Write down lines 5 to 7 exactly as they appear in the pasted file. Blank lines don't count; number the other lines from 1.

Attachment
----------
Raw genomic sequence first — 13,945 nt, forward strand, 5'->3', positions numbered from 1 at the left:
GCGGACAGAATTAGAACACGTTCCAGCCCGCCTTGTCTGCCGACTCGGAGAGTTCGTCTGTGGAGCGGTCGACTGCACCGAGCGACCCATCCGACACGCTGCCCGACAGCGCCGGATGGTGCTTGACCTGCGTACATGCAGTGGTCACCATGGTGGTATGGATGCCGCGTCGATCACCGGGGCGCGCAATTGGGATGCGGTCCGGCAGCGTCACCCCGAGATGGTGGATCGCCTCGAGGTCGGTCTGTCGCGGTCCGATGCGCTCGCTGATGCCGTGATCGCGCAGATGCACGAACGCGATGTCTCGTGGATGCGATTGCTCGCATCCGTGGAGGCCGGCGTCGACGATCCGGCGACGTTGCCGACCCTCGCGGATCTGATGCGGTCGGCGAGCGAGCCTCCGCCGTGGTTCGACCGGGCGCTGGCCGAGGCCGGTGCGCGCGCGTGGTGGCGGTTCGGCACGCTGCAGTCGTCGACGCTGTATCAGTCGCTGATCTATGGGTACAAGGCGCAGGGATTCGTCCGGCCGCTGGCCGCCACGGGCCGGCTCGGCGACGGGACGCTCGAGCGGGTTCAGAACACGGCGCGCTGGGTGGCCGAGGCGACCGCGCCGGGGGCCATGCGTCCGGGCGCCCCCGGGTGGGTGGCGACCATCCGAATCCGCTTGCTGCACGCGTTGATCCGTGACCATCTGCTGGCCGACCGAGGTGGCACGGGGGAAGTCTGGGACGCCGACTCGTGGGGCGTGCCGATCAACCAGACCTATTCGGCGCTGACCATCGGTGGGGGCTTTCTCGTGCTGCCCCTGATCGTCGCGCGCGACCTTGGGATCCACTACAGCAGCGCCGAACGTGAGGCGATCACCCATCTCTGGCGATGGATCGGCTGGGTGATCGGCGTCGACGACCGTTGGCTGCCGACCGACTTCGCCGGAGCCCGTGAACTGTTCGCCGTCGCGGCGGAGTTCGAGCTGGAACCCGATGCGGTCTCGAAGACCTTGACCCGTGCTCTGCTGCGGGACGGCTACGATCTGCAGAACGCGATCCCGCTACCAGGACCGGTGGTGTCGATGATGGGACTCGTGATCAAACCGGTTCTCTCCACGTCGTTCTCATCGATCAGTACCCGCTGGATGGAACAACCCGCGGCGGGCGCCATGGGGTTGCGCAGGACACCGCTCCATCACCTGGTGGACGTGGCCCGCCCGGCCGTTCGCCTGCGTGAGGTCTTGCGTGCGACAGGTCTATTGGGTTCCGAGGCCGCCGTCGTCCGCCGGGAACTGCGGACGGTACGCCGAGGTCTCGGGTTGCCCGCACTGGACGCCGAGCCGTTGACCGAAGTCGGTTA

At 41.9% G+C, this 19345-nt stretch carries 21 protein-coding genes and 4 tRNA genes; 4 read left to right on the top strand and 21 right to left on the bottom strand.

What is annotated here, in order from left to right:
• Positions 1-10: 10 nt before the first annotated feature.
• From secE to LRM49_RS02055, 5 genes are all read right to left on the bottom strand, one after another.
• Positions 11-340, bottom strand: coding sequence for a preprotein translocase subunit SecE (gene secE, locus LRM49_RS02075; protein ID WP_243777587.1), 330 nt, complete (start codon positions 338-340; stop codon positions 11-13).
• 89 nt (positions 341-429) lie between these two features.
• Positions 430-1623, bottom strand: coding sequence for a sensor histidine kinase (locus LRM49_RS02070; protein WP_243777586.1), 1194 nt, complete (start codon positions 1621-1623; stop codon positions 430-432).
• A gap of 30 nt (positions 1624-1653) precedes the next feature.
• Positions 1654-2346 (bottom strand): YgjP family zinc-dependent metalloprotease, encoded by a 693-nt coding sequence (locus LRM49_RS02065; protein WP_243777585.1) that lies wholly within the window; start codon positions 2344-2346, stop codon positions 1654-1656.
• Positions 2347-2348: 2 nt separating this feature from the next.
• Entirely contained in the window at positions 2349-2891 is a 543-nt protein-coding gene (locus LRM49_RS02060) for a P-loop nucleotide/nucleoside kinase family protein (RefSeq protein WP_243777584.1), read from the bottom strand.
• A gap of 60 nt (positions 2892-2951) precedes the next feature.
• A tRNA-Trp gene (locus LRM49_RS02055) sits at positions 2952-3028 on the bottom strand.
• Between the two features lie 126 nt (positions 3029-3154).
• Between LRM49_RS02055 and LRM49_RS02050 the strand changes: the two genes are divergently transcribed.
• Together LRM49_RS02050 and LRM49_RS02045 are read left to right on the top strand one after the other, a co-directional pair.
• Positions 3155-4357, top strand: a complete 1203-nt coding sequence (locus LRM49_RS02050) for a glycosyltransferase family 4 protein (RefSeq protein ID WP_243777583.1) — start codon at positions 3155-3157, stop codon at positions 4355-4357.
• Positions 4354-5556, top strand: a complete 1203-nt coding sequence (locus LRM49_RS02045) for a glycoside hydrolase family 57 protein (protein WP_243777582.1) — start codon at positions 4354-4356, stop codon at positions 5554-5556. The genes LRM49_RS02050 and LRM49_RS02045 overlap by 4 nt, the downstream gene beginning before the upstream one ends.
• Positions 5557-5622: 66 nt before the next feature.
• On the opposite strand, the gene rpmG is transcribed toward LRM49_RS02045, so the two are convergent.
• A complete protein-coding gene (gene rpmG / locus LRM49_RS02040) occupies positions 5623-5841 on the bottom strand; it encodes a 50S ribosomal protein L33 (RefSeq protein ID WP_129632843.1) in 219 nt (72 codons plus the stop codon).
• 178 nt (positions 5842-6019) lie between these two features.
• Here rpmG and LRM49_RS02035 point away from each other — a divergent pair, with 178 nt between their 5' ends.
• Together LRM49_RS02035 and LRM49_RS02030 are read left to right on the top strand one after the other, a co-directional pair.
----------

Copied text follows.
• Positions 1-10: 10 nt before the first annotated feature.
• From secE to LRM49_RS02055, 5 genes are all read right to left on the bottom strand, one after another.
• Positions 11-340, bottom strand: coding sequence for a preprotein translocase subunit SecE (gene secE, locus LRM49_RS02075; protein ID WP_243777587.1), 330 nt, complete (start codon positions 338-340; stop codon positions 11-13).